Confronting my own ableism as the parent of a child with complex medical needs (by Tasha Nelson)
The realization hit hard, like a punch to the gut. Almost as hard as the day I learned my son has Cystic Fibrosis, an incurable fatal illness. I’m nearly 39 years old, have always considered myself an ally to marginalized communities, and have loved all people of all varieties all my life. I’m aware of racism, sexism, and ableism - discrimination against people with disabilities. But what I wasn’t aware of, until today, is that I myself have been an ableist.
Why am I calling myself an ableist? After all, I’m part of Little Lobbyists, a group of caregivers who advocate for kids with complex medical needs and disabilities, to ensure lawmakers understand our needs. Yes, I just said “our needs” and you’re probably wondering how I could be ableist? Good catch.
Recently, Little Lobbyists leadership were discussing how we define who Little Lobbyists advocates for. Within this definition, there was one sentence I was completely offended by. It read: “Kids with complex medical needs have disabilities.”
The degree of offense I felt was one of the greatest I’ve experienced. This one sentence and my reaction to it rocked my world. (I want to acknowledge here that I have benefitted from a very middle-class, white-privileged life. I realize, those reading this who have endured far more discrimination than I ever have, might be spitting out their coffee and laughing at my ignorance as they read this, and rightly so. I fully understand my experience is not remotely close to what so many others face every single day. For my part I continue to strive to do better.)
During the conversation that followed about this sentence I indicated that, though my son is medically complex, I in no way identified him as disabled. I could tell the other moms, who do identify their children as having disabilities, were surprised by this. We’re all Facebook friends, so they have a view into my son’s medical needs. I suspect much of what they see is similar to their own experience, and so they assumed we also identified as part of the disability community. We had a positive and open exchange about why I didn’t think my son was disabled, they listened to my opinion and didn’t push me to identify differently.
But since that day, I have found myself frequently revisiting that conversation and asking myself why don’t I identify my son as disabled? Is it because he has no cognitive disability? No visible physical disability? Because he doesn’t qualify for disability services under SSI? Could it be related to the first, and often repeated, thing the CF care team said to me when he was diagnosed – “your baby is a normal baby, who happens to have Cystic Fibrosis?” Is it because of the heavy stigma society puts on the word “disability?” Honestly, I think all of these things have played a role.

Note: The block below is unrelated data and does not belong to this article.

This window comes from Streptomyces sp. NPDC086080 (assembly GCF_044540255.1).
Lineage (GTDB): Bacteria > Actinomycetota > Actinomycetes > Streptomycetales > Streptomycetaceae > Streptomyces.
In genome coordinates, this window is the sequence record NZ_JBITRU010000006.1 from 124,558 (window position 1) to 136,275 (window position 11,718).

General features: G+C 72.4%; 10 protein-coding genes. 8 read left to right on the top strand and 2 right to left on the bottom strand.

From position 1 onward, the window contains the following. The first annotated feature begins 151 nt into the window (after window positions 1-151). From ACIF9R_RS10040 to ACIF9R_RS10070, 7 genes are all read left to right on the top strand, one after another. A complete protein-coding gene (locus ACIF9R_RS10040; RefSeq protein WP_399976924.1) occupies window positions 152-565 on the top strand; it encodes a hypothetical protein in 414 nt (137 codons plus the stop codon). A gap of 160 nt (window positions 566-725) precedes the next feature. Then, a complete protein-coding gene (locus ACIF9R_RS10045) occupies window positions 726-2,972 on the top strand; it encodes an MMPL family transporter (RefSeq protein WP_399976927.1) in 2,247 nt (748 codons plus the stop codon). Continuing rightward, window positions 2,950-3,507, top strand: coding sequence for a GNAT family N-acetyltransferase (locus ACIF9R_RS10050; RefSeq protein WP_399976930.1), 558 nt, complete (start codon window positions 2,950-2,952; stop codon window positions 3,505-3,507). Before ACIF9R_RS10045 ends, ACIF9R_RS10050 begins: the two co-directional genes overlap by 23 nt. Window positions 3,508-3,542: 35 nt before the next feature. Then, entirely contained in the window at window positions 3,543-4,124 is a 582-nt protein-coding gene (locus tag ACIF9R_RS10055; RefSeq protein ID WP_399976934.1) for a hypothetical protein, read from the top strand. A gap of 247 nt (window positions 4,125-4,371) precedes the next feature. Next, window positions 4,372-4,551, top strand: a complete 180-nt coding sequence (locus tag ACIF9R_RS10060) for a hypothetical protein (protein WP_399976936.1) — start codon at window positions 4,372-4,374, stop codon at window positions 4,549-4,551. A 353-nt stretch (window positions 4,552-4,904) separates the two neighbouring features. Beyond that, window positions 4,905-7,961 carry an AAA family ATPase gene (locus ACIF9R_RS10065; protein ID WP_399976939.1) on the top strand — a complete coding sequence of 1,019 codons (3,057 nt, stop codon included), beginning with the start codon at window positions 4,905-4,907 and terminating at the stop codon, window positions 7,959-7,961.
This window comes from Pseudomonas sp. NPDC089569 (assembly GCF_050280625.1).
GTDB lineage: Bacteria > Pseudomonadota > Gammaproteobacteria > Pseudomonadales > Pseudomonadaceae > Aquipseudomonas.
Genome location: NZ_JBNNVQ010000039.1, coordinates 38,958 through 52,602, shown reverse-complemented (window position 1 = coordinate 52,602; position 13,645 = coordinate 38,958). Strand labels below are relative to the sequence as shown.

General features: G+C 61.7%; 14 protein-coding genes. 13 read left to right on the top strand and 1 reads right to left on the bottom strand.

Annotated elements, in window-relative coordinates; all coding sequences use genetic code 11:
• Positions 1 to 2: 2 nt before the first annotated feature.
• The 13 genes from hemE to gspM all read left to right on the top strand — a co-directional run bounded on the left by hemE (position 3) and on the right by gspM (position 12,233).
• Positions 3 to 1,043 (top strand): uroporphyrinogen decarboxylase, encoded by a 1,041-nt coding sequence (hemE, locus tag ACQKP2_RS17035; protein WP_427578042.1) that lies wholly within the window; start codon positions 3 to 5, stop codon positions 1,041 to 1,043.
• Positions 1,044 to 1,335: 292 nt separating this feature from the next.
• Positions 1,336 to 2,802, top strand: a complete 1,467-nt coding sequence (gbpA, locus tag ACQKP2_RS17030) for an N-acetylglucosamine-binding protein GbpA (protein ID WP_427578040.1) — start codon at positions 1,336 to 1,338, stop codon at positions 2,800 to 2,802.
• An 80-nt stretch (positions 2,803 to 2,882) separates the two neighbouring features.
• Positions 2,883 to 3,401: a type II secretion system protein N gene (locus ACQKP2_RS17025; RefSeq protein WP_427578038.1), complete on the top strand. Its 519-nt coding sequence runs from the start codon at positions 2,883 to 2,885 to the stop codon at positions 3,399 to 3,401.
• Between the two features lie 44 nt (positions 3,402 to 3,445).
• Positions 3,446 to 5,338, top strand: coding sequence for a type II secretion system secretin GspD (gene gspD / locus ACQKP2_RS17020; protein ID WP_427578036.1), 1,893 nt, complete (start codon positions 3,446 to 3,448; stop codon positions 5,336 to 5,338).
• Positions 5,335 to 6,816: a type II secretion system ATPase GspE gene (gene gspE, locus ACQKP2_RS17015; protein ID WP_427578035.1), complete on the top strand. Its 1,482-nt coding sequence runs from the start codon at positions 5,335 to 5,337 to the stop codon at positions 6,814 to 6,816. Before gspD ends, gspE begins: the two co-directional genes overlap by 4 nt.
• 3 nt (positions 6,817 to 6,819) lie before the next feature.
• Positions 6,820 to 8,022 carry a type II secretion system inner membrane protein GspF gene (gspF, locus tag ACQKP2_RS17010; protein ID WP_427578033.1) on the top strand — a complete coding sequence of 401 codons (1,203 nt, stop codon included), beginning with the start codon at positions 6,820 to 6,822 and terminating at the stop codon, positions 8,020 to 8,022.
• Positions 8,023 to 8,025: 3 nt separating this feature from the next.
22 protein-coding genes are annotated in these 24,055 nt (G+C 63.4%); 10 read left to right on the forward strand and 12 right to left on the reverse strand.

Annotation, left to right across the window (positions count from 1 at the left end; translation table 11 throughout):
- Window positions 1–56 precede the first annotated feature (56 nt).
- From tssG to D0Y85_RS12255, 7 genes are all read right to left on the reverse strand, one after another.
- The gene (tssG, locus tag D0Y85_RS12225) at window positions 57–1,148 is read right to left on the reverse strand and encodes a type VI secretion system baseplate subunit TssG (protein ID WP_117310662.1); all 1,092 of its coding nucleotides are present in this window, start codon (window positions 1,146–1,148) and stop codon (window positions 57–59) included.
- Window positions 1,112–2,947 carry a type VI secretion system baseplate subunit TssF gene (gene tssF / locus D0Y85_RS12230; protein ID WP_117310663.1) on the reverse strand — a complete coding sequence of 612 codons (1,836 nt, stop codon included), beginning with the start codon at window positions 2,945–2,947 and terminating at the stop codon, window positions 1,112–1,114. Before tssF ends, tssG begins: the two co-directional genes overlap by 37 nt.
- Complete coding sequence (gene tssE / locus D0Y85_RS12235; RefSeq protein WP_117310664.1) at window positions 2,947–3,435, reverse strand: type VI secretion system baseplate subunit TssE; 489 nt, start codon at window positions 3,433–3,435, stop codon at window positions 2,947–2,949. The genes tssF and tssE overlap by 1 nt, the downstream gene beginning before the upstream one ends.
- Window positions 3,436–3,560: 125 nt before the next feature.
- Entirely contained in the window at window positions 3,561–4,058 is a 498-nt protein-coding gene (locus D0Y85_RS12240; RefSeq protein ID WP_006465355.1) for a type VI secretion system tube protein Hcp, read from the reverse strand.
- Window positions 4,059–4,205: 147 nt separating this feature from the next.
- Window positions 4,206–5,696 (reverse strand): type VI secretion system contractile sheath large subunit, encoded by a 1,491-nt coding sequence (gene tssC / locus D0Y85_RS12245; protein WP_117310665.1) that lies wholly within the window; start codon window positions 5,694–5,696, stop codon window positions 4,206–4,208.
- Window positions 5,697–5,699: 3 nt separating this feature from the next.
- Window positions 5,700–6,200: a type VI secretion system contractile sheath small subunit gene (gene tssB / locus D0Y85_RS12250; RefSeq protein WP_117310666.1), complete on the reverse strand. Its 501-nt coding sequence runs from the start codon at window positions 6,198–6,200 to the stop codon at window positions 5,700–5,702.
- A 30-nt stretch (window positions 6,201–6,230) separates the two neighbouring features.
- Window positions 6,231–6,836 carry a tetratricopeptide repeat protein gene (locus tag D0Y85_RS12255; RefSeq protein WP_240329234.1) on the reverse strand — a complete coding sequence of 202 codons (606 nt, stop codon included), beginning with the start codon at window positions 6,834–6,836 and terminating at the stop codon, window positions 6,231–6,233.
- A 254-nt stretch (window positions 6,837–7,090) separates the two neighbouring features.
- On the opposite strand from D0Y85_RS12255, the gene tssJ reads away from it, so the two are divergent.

The ADA defines disability in this way: “ a person who has a physical or mental impairment that substantially limits one or more major life activity.”
My son Jack takes over 50 pills and 14 different medications per day. His respiratory therapy takes 2 or more hours every day. He spends a large portion of his life in the hospital. He’s not in school this week because he is not absorbing food, isn’t breathing as well as usual, and we have to implement new therapy techniques and train his school nurse to perform them.
Cystic Fibrosis (CF) is invisible, progressive, and deadly. Until his lung function drops below 80%, I consider him healthy in comparison to other people with CF. However I know full well that every single day, every organ in his body sustains more damage. His medications help slow the disease but cannot stop it. A simple cold could end his life.
Clearly Jack has a physical impairment that substantially limits one or more major life activities. My son is disabled. It is the first time in his nearly 8 years of life that I have said those words, accepted them, and fully understood what they mean. My son is disabled. Tears are dropping on my keyboard as I type this, tears from shame – not for my son, but for myself. For the first time I realize that I am an advocate for the medically complex and disabled community who could not see her own ableism.
Fortunately, Jack did not inherit my ableism. I suspect he self-identifies as a disabled person without realizing it. He is drawn to other children with disabilities and befriends them immediately. He says “mamma that kid is like me, we are gonna be best friends!”
My job now is to be like Jack and embrace this part of him. I need to acknowledge my shame, and work to change the stigma against disability that was so deeply ingrained in me that I could identify my son as medically complex but feel offended by the word “disabled.” It is up to me to shed the ableism society has instilled in me from youth. Doing so will make me a better person, parent, and advocate.
Being a member of Little Lobbyists has opened me to a world beyond Cystic Fibrosis. It has helped me focus on all forms of medical complexity and disability. Our advocacy isn’t about a specific disease, syndrome, or disability, because we really are stronger together. It’s about raising ALL of us up to create a voice loud enough to get Congress to pay attention to our children with complex medical needs and disabilities and consider them every single time they write a new policy or review a proposed law that impacts them.
Thank God for my friends in Little Lobbyists who did not judge me as I walked this path of discovery, but gently educated me while embracing me and encouraging my advocacy. I have a feeling I’m not alone, and am writing this in part as an invitation to other parents who may, like me, be in denial about their child’s disability. It’s time to take a good look at why we fear this word. Ending society’s stigma against our children with disabilities must start in our own hearts.